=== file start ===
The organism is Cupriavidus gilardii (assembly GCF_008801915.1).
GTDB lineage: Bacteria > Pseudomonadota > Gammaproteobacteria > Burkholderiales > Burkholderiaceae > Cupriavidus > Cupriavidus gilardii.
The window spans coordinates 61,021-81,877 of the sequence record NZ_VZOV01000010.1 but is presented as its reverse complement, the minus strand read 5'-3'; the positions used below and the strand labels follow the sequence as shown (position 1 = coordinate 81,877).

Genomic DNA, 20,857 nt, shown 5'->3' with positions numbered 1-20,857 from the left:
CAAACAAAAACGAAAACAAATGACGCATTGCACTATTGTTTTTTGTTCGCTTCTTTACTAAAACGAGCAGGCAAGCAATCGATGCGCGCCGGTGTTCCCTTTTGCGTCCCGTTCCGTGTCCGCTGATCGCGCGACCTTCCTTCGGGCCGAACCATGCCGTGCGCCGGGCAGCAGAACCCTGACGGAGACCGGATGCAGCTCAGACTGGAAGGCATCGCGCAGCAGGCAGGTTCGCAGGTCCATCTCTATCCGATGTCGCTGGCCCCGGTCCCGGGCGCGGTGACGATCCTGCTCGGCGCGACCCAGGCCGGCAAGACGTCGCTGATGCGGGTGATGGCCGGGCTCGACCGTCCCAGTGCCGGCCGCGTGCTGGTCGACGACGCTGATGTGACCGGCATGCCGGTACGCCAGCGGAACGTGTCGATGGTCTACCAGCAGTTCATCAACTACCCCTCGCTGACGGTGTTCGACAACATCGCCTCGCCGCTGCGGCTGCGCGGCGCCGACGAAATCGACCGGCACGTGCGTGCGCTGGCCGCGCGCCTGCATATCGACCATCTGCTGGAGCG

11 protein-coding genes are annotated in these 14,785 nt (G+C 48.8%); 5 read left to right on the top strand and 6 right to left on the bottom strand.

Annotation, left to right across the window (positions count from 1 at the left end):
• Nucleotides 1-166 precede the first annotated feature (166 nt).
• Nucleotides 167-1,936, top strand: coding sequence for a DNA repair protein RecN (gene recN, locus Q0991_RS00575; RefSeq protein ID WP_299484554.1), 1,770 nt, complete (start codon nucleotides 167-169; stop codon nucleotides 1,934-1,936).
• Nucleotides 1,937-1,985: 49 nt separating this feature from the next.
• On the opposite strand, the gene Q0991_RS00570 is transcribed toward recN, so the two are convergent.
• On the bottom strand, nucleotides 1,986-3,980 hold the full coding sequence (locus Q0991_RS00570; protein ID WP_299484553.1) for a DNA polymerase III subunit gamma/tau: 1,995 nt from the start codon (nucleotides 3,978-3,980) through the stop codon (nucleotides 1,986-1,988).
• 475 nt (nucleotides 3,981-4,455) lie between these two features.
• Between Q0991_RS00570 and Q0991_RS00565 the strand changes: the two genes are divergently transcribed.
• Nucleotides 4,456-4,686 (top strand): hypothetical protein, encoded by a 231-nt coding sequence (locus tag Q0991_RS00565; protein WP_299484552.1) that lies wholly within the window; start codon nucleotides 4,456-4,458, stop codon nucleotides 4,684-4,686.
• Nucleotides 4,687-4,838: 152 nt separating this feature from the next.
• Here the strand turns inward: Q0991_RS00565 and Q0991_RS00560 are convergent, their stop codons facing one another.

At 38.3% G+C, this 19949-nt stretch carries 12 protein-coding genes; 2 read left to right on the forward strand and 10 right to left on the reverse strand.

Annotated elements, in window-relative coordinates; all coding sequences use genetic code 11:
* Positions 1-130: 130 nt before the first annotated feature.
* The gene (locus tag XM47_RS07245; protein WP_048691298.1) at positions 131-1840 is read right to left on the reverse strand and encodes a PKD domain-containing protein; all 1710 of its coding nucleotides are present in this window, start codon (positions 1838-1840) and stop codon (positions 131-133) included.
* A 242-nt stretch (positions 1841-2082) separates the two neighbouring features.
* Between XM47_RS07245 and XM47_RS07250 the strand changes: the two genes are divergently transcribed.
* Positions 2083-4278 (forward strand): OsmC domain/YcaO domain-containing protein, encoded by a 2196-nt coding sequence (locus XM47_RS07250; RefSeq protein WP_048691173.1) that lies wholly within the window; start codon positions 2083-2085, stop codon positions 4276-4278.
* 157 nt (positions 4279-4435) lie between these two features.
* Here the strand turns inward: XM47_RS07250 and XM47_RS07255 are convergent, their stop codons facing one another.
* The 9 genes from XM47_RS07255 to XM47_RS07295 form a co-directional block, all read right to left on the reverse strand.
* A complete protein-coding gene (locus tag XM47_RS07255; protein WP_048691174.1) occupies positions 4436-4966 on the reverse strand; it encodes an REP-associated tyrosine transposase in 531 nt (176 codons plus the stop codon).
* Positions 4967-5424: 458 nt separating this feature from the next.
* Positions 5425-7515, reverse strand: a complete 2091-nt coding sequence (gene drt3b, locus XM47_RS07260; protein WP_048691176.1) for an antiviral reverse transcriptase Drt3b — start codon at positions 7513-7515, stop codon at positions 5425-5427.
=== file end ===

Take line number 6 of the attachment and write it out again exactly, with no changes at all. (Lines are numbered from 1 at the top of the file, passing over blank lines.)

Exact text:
11 protein-coding genes are annotated in these 14,785 nt (G+C 48.8%); 5 read left to right on the top strand and 6 right to left on the bottom strand.